By Rachele Baker, DVM – Question: Chris writes: I have a five-year-old male tabby cat who at least three times a day coughs like he wants to hack up a hairball - but rarely does (he does hack up a hairball about once a month). He also has one eye that most of the time runs with clear liquid. I assume it is excessive tearing. Can you advise what I might do to help him out?
Answer: Hi Chris. Since I am not able to perform a physical examination on your cat or any indicated diagnostics, I do not have the ability to diagnose your cat or recommend treatments. However, I can tell you some things that can cause coughing in cats. Clear discharge from the eyes is usually due to allergies. If you note eye discharge that is yellow or greenish in color, then an eye infection is more likely.
Things that can cause coughing in cats include asthma, heartworm-associated respiratory disease, fungal infections, lung parasites such as lungworms, pneumonia, or cancer in the throat or chest. Since your cat is only five years old, cancer is not high on the list of what may be causing him to cough. Since you did not describe your cat as acting sick, I think we can put pneumonia low on the list of differentials as well. So let’s discuss other potential causes for your cat’s frequent coughing.
Feline asthma: Feline asthma is caused by an allergic reaction to airborne allergens. Clinical signs of feline asthma include coughing, wheezing, and labored breathing. Airborne allergens that may cause clinical signs include cigarette smoke, fireplace smoke, and dusty cat litter. Does anyone in your household smoke? If so, you could try limiting smoking to outdoors to see if your cat’s coughing lessens or resolves. You could purchase dust-free cat litter to see if that helps. If you are sprinkling any powders on the cat litter, you should discontinue this as it may be creating more airborne allergens. If modifying your environment in these ways results in improvement in your cat’s clinical signs, then it may be that he has feline asthma. Your veterinarian can determine if your cat has asthma and may prescribe medications if indicated.
Feline Heartworm Disease and Heartworm-Associated Respiratory Disease (HARD): Cats are susceptible to infection with heartworms. Clinical signs of heartworm disease are similar to those of feline asthma and include coughing, wheezing, and labored breathing. Heartworms are transmitted by mosquitos. The prevalence of heartworm disease is higher in geographical areas with large numbers of mosquitos. Although outdoor cats are at greater risk of infection, indoor cats represent approximately twenty-five percent of confirmed heartworm cases. The map below from Antech Diagnostics (http://www.antechdiagnostics.com/Main/heartwormmap.aspx) shows the percentage of cats testing positive for exposure/infection with heartworms to date in 2013 in each state in the United States:
Diagnosing heartworm disease in cats is challenging and frequently requires a combination of tests including blood tests and chest x-rays. Your veterinarian can perform these tests.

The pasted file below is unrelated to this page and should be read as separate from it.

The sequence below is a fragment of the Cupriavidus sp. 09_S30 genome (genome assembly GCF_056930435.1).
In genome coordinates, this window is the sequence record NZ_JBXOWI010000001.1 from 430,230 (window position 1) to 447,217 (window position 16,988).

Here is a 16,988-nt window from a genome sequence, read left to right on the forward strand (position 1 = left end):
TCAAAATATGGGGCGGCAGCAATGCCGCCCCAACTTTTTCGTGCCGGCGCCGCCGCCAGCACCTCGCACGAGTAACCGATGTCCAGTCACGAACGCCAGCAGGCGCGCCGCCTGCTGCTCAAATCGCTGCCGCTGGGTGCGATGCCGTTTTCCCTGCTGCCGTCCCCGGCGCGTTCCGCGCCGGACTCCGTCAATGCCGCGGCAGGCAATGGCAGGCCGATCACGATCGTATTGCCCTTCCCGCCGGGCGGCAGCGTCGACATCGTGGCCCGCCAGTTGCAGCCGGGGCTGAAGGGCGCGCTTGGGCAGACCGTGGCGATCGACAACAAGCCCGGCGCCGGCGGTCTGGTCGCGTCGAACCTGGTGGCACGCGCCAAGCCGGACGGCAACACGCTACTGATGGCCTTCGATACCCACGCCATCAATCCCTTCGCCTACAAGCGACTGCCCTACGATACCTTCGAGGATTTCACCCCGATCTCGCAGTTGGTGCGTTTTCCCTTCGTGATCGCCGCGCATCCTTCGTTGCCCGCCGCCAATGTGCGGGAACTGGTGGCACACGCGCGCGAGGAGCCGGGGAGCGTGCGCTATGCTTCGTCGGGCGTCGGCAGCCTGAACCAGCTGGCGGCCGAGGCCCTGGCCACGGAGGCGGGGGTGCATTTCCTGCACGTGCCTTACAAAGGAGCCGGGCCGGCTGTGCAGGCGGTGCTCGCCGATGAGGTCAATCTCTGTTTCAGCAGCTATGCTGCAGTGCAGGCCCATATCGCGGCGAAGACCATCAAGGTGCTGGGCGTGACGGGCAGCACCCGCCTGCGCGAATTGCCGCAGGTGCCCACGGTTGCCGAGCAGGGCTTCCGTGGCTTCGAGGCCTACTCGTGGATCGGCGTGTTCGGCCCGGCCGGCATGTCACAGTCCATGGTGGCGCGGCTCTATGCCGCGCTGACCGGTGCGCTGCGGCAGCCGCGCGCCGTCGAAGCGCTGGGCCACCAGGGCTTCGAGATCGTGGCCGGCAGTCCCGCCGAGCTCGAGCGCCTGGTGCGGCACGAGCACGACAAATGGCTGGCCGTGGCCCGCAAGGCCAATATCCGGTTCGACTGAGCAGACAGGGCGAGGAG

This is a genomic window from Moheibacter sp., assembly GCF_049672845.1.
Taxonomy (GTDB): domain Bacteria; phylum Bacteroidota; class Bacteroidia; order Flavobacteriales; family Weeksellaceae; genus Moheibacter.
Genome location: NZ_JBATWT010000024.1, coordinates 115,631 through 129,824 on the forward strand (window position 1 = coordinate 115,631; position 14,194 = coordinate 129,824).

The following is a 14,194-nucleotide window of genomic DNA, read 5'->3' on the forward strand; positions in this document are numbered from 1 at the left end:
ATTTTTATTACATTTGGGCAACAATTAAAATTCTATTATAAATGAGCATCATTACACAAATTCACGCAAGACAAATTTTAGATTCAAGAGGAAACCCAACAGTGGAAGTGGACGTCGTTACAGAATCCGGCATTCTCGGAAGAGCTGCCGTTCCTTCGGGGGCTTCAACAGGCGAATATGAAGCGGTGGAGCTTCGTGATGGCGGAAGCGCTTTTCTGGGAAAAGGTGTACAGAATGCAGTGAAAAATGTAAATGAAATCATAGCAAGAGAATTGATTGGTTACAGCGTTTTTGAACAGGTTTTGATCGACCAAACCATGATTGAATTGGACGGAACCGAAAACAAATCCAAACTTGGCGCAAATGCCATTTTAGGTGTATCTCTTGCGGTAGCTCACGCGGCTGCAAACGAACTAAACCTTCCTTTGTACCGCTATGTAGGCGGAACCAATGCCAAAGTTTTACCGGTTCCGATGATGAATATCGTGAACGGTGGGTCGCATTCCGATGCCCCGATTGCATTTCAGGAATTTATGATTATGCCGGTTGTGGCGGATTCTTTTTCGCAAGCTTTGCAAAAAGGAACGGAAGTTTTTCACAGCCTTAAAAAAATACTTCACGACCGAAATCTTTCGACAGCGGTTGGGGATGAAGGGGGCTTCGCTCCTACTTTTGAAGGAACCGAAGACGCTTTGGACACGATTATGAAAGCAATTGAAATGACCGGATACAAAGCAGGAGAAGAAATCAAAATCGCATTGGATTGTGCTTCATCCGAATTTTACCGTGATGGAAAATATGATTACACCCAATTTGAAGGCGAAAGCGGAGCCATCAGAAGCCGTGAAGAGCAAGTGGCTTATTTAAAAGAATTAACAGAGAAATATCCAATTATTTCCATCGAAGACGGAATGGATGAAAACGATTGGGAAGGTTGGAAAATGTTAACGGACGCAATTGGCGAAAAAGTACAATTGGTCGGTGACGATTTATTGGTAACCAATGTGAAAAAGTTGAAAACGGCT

Fungal infections: Coughing in cats can also be caused by fungal infections with such pathogens as Cryptococcus and Histoplasma. Cats can become infected by inhaling airborne fungal organisms from the environment. Some fungal pathogens such as Cryptococcus neoformans are found worldwide while others are found only in certain geographic areas.
Cryptococcosis is the most common fungal infection of cats. Cryptococcus neoformans is found primarily in bird (especially pigeon) droppings. After inhalation of the organism, cryptococcus infection is established in the lungs and then can spread to the lymph nodes, central nervous system, eyes, skin, urinary tract, thyroid glands, and abdominal organs. Clinical signs will vary depending on the organ system involved. A variety of tests may be used to diagnose fungal infections including blood tests and chest x-rays.
Lungworms: Aelurostrongylus abstrusus, the most common lungworm of cats, is found in many parts of the world including the United States, Europe, and Australia. Infection with lungworms can cause coughing, wheezing, and labored breathing. The life cycle of the lungworm includes frogs, lizards, birds, and rodents as transport hosts of encysted larvae. When one of the transport hosts is eaten by a cat, the lungworm larvae migrate from the stomach to the lungs. The lungworms live in the lungs and release larvae into the lung tissue. The cat then coughs up the larvae, swallows them, and the larvae are passed in the stool.
Routine fecal examinations used to identify parasite eggs passed in the stool are not useful for identifying parasite larvae. A special fecal test called a Baermann fecal is used to diagnose lungworm infection by identifying the lungworm larvae passed in the stool.
Your cat may have one of the things discussed above or some other problem resulting in his frequent coughing. If you have not already done so, I would recommend that you take your cat to your veterinarian for a physical examination and any indicated diagnostics so that a diagnosis can be made and any necessary treatments can be started.
I hope the information I have provided here has been helpful to you.
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